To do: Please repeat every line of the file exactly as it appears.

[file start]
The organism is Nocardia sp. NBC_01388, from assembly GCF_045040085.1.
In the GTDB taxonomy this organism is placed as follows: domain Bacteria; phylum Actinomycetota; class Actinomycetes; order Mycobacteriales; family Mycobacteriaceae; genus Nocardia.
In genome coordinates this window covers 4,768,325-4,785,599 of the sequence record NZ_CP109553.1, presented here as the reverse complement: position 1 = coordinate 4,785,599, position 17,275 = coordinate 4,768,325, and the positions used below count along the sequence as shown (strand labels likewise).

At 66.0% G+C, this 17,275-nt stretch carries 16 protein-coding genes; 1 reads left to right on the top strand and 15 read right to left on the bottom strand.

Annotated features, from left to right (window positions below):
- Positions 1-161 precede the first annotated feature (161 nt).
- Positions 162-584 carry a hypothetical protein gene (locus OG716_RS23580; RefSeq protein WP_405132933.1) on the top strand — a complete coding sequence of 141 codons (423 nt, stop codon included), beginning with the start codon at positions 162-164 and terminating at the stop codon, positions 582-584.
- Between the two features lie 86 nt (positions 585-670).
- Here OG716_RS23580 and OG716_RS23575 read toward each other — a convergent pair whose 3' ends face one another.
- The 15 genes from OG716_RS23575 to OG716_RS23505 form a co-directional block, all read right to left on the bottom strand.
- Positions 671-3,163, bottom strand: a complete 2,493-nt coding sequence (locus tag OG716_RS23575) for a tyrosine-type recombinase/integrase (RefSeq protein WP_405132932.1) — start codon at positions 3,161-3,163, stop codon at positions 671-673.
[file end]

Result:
The organism is Nocardia sp. NBC_01388, from assembly GCF_045040085.1.
In the GTDB taxonomy this organism is placed as follows: domain Bacteria; phylum Actinomycetota; class Actinomycetes; order Mycobacteriales; family Mycobacteriaceae; genus Nocardia.
In genome coordinates this window covers 4,768,325-4,785,599 of the sequence record NZ_CP109553.1, presented here as the reverse complement: position 1 = coordinate 4,785,599, position 17,275 = coordinate 4,768,325, and the positions used below count along the sequence as shown (strand labels likewise).

At 66.0% G+C, this 17,275-nt stretch carries 16 protein-coding genes; 1 reads left to right on the top strand and 15 read right to left on the bottom strand.

Annotated features, from left to right (window positions below):
- Positions 1-161 precede the first annotated feature (161 nt).
- Positions 162-584 carry a hypothetical protein gene (locus OG716_RS23580; RefSeq protein WP_405132933.1) on the top strand — a complete coding sequence of 141 codons (423 nt, stop codon included), beginning with the start codon at positions 162-164 and terminating at the stop codon, positions 582-584.
- Between the two features lie 86 nt (positions 585-670).
- Here OG716_RS23580 and OG716_RS23575 read toward each other — a convergent pair whose 3' ends face one another.
- The 15 genes from OG716_RS23575 to OG716_RS23505 form a co-directional block, all read right to left on the bottom strand.
- Positions 671-3,163, bottom strand: a complete 2,493-nt coding sequence (locus tag OG716_RS23575) for a tyrosine-type recombinase/integrase (RefSeq protein WP_405132932.1) — start codon at positions 3,161-3,163, stop codon at positions 671-673.